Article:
My husband (bless him) and I just got back from spending a rainy Sunday afternoon at the bi-annual quilt show put on by the CT Piecemaker's Guild. I have to say, firstly, that the man really does listen. He asked about fabrics, techniques, remembered local vendors that I had visited in their brick-and-mortar stores. And he looked good doing it--there was more than one woman at the show who looked at him with a mix of surprise and approval, and a little jealousy. He was certainly in the minority this afternoon!
I didn't take very many pictures, I'm sorry to say. There were several that I loved for their layouts, their colors, or their workmanship--mind, most of what I personally liked didn't win anything. That's the thing about art--it's so subjective. What I did notice? A LOT of batik, a number of art-quilts, a surprising number of scrap and string quilts, and nearly everything was super-traditional. I have been challenged by several people to enter the next show, two years from now. Being that my style really tends to be more modern, I'm not sure what the reaction would be. Nothing ventured, nothing gained, of course. AND two years is quite a long time. With a little luck, I'll actually have another finish, period, between now and then!
Now, on to the pics I DID take...
The madman and I both liked this one--we both dig Asian-inspired work. The small patchwork is all 1" finished squares of a multitude of Asian-themed fabrics. The red borders are printed in small black kanji. I can't imagine the tedium of piecing so many tiny blocks--I admire the work tremendously, though.
Speaking of amazing:
This was titled "Pieces of My Past", and the quilter had worked for over 2 years on it. All paper-pieced hexes, by hand, and also hand quilted. 3,185 hexes in all. She said she used fabrics from her mother's hankies, her father's boxers, and her grandmother's aprons. I found it awe-inspiring, and it makes my own stack of hexes (just shy of 50, 2 nights of watching movies with the madman) pale in comparison...
My own little stack of 2" hexagons. I'm happy to have a handwork project going--makes me happier to sit and watch movies, because I feel like I'm accomplishing something.
Another quilt I admired was this one:
This is about 1/4 of a Dear Jane reproduction. It was mostly hand-done, and took the quilter a year and a half of work, finishing just before the show. The squares were so tiny, no more than 5" finished. My fingers hurt just looking at it!
I also was impressed with this one--the colors here are muddy, but in life, even in the sub-par lighting (the one I took with a flash washed it out terribly), this glowed with amber and gold. In the note, the quilter mentioned that it took her two years to find all of the colors to grade this properly.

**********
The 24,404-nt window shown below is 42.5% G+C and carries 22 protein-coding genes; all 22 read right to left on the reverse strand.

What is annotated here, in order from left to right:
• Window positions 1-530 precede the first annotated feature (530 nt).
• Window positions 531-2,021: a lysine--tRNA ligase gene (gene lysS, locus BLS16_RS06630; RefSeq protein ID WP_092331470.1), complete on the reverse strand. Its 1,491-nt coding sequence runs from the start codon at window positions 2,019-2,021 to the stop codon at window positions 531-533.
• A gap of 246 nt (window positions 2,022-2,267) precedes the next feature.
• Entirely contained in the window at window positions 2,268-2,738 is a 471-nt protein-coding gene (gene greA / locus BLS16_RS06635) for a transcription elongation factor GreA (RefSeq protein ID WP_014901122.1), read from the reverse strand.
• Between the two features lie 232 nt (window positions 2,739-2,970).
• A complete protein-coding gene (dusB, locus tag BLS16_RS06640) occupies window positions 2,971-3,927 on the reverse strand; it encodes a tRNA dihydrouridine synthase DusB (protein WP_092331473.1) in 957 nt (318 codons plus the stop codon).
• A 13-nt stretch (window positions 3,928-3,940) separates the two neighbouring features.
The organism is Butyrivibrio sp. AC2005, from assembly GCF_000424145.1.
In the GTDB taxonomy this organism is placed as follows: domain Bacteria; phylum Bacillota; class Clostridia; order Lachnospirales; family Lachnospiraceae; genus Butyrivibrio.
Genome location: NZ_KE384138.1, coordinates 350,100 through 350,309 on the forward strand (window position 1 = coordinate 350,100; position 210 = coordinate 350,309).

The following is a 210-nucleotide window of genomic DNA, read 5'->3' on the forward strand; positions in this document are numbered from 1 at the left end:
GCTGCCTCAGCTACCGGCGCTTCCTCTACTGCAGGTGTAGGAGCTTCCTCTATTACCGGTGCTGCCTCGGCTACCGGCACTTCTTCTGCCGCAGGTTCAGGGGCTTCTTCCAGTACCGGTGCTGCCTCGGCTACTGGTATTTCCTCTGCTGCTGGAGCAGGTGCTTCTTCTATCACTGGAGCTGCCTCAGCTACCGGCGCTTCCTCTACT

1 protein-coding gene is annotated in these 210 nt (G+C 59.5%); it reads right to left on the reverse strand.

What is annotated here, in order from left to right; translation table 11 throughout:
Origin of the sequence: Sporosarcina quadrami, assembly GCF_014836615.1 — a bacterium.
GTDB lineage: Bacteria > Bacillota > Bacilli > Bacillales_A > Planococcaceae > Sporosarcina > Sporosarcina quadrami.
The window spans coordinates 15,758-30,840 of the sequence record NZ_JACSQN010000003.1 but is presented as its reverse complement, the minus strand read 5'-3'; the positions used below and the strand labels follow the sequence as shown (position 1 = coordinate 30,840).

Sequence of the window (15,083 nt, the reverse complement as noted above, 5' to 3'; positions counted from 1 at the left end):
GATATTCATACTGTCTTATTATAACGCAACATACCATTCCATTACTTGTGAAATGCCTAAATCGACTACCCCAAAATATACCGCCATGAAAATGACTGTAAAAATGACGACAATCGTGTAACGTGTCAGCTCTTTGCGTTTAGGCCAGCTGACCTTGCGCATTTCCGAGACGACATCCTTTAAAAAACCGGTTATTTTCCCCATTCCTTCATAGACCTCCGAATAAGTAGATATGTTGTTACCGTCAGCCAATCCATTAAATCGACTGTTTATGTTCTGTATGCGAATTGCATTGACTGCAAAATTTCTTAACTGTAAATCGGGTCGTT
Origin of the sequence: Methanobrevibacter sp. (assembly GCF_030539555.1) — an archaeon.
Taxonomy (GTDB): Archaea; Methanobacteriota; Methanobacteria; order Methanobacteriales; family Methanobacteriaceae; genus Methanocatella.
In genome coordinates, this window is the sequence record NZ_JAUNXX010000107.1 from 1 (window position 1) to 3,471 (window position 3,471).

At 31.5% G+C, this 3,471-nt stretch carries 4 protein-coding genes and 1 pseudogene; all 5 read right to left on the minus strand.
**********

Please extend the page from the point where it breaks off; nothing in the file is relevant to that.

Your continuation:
Finally, a cute little Christmas quilt
It was done in kaleidoscope quarters, just 4 little fussy-cut squares from the outer border fabric. The effect was quite lovely.
Now, to continue the glut of pictures, on to the spoils! There were vendors all around the perimeter of the show-room, plus two smaller conference rooms full of vendor stalls. I saw three that I was familiar with, chatting with the woman who had sold me my Janome last summer and talking about the move of her store's location in the coming weeks--the new shop will be right across the street from my favorite Indian restaurant, and right down the road from our favorite sushi place. I foresee a number of date-nights taking place over that-a-way! Sorry, Mr. Madman! I also saw a shop that I thought had gone out, but in fact had moved closer to me, so in celebration, I bought two charm-packs of Cotton Blossoms, which I am amassing a small stash of.
A third vendor, which is normally nearly an hour's drive each way, had a delicious spread! Tons of jelly-rolls, FQ packs and patterns. I picked up a FQ pack of some gorgeous Nicey Jane by Heather Bailey:
I love the vintage-sheet look of some of the larger-scale prints, and can see this worked into a great spring quilt.
And finally, I couldn't pass this up:
A FQ pack of Amy Butler's Love. I initially wasn't all that interested in the line, but after working with it for Kat's month of the Beehive, I fell in love with the large-scale paisleys and retro-feel prints. For now, this will be pet and patted and eventually, it will become something. I do hope to someday finish something I've already got started... Honest!
Coming up is my 4-day weekend sew-a-thon, so I'm hoping to post a bunch of pictures of new things, like Kat and Tanya's finished blocks for the Beehive, another block of the Jelly Roll quilt-along, and more hexes!!
Free-Motion Quilting Weekend in Portland
3 days ago